Firm kicks-off effort to prepare a submission to the NRC for safety review
Hyperion-Nuclear Power Generation, which is designing a small, 25 MWe, nuclear reactor, revealed design details on November 18, about the company's product at the Winter meeting of the American Nuclear Society taking place in Washington, DC.
This is the first release of reactor design information by the company. It marks the kick-off of the firm’s pre-application process with the NRC for safety analysis review that leads to a reactor design certification decision by the agency.
No matter where, globally, Hyperion plans to build their reactor, the NRC certification is a critical success factor because the agency’s regulatory review is considered to be the “gold standard” by other countries.
According to John Grizz Deal, Hyperion CEO, the firm plans to submit its design to the NRC in late 2010 or early 2011. Hyperion technical staff said the NRC learning curve is a challenge since it is not a light water reactor.
“We hope that it will not be too hard for them to understand our design. We choose technologies for fuel and fuel cladding that are well understood from a safety perspective.”
The sealed core, which is good for up to 10 years, does not require refueling at the customer site. Instead, the entire mechanism is replaced by a new one. The first use of the reactor at a customer site will be to produce electricity. The planned output of the reactor will be 25 MWe. Other applications include process heat and power for remote military applications. The company claims to have numerous customers lined up to buy the units.
* Each unit will generate approximately 70MWt and 25MWe – enough to power 20,000 average American homes.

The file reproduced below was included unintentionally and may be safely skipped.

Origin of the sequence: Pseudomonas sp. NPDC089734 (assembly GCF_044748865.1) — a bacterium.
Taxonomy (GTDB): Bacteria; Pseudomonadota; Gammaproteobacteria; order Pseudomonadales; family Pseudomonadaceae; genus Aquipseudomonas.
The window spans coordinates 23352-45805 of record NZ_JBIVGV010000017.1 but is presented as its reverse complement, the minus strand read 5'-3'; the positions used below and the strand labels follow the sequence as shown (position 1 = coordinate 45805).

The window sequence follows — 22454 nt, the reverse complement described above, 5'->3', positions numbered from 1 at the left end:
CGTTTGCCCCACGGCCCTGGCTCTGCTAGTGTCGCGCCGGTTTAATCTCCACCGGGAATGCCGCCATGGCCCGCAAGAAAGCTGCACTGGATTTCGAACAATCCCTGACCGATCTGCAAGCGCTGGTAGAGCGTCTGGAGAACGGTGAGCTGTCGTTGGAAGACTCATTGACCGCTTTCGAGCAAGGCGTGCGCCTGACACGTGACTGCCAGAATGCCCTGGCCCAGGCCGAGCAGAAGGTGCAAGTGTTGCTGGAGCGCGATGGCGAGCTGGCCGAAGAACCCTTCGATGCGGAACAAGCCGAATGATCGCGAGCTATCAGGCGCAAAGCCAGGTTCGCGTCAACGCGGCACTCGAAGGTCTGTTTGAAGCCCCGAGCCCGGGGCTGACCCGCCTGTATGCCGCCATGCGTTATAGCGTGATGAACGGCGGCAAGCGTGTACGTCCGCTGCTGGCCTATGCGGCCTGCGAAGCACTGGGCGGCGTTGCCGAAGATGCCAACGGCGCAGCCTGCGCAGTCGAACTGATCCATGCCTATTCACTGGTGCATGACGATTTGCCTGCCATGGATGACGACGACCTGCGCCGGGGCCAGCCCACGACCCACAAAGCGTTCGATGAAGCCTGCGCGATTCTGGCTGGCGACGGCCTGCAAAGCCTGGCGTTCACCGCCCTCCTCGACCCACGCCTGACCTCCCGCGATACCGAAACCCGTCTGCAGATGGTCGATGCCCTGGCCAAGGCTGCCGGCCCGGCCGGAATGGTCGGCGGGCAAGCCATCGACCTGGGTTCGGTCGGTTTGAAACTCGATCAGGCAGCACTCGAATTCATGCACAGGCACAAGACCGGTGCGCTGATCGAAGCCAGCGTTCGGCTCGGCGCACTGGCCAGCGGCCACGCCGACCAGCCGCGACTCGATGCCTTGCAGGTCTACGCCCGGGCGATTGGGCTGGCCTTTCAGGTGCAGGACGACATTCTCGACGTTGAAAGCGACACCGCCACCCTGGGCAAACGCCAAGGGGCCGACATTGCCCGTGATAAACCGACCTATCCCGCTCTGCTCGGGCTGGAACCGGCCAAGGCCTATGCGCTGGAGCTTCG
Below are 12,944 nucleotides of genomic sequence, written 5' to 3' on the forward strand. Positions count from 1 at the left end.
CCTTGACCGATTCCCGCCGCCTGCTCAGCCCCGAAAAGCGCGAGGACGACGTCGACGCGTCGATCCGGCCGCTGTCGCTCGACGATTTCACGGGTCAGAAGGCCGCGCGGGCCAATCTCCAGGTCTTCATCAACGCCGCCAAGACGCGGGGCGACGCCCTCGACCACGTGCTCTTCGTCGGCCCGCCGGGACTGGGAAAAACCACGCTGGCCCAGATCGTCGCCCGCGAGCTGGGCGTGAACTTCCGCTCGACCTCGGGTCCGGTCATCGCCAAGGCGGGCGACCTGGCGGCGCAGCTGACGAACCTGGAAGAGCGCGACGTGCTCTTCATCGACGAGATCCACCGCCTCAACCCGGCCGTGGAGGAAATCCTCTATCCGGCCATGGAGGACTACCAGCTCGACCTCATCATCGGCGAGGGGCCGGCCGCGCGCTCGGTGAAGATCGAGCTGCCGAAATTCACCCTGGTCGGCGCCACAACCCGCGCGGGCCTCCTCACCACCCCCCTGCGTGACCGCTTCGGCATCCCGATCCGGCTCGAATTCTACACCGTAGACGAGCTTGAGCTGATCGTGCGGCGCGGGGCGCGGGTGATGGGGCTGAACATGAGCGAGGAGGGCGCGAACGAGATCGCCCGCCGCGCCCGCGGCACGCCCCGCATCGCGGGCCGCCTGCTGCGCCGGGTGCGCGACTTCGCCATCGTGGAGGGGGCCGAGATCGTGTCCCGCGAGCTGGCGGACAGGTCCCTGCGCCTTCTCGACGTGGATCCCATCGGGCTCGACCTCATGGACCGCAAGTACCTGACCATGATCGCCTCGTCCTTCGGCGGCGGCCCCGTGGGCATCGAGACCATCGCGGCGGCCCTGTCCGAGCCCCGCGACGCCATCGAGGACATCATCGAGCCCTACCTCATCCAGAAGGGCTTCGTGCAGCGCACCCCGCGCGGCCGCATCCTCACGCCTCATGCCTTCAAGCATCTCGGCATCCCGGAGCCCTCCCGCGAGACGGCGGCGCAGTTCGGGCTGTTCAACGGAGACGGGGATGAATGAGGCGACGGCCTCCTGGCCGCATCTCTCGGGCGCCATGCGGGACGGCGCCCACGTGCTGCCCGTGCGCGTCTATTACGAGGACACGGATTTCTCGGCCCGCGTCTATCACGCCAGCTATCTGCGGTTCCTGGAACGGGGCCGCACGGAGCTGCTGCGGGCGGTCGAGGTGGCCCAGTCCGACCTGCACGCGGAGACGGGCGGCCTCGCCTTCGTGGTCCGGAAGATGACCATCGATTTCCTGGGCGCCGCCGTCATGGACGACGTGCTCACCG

* The temperature of the secondary loop is 450-500 F. The secondary loop is a liquid metal circuit to produce steam so that there is no contact between the primary reactor and water in any form.
* Overnight costs are estimated by the firm to be $2,000 - $3,000 per KW capacity. The bottom line market goal is to generate electricity for approximately US$0.10 per kWh anywhere in the world.
Hyperion Reactor Information
The reactor is intended to meet requirements for dedicated power by hospitals, factories, foundries, government centers, water treatment, or irrigation and desalinization. Resource intensive uses at remote sites include mining and oil production & refining. Military facilities that cannot compromise tactical readiness relative to having enough electricity may find the small footprint of the reactor and ease of transport to be of interest.
The reactor has two shutdown systems which provides redundancy. In event of a problem, there is a space in the center of the core into which the operator can rapidly dumped marble size boron pellets which will lead to rapid shutdown of the reactor.
Hyperion Plan Review of Active Core
Once reactor comes to end of fuel cycle, in about 5-10 years, it takes two years to cool down via air circulation. Then the entire reactor can be removed for disposition. Ideally, a customer will have two setups for these reactors so that one slot is empty at startup of the first one. When it’s done, you put the new one in the empty space, and let the old one cool off in place for two years. Then the customer can arrange for Hyperion to remove it. It gives new meaning to the term “plug and play.”
Future fuel fabrication plans
Fuel will be enriched to between 15-19.6% because this small reactor needs more highly enriched fuel to get power levels to point of economic value. Fuel is a uranium nitride alloy. No fuel has been fabricated or tested so far. A system engineer at Hyperion said in an interview INL’s ATR is an option for testing fuel. Other international sites (unnamed) are also interested if ATR is not available. The firm’s goal is to verify that fuel meets requirements for higher burn-up rates.
Hyperion said in October it plans to build a factory to make the reactors in the UK. CEO Deal is making a simultaneous announcement there about design details this week. Nuclear Engineering International Magazine published a technical update 11/19/09.